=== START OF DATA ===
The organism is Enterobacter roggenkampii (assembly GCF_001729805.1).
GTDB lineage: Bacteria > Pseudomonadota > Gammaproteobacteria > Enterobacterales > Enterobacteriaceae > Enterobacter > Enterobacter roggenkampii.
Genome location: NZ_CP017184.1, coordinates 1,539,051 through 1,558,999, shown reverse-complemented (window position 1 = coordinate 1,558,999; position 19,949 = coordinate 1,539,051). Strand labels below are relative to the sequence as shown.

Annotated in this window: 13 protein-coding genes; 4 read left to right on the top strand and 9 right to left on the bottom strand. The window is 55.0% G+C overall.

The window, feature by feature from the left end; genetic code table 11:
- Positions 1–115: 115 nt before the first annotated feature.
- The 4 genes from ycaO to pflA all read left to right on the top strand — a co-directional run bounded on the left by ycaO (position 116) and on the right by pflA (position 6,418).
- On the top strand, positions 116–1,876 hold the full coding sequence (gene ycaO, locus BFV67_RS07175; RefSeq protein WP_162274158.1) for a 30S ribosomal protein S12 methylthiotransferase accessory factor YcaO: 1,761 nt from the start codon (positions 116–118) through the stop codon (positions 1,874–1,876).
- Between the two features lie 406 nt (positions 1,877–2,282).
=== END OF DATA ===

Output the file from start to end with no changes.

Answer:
The organism is Enterobacter roggenkampii (assembly GCF_001729805.1).
GTDB lineage: Bacteria > Pseudomonadota > Gammaproteobacteria > Enterobacterales > Enterobacteriaceae > Enterobacter > Enterobacter roggenkampii.
Genome location: NZ_CP017184.1, coordinates 1,539,051 through 1,558,999, shown reverse-complemented (window position 1 = coordinate 1,558,999; position 19,949 = coordinate 1,539,051). Strand labels below are relative to the sequence as shown.

Annotated in this window: 13 protein-coding genes; 4 read left to right on the top strand and 9 right to left on the bottom strand. The window is 55.0% G+C overall.

The window, feature by feature from the left end; genetic code table 11:
- Positions 1–115: 115 nt before the first annotated feature.
- The 4 genes from ycaO to pflA all read left to right on the top strand — a co-directional run bounded on the left by ycaO (position 116) and on the right by pflA (position 6,418).
- On the top strand, positions 116–1,876 hold the full coding sequence (gene ycaO, locus BFV67_RS07175; RefSeq protein WP_162274158.1) for a 30S ribosomal protein S12 methylthiotransferase accessory factor YcaO: 1,761 nt from the start codon (positions 116–118) through the stop codon (positions 1,874–1,876).
- Between the two features lie 406 nt (positions 1,877–2,282).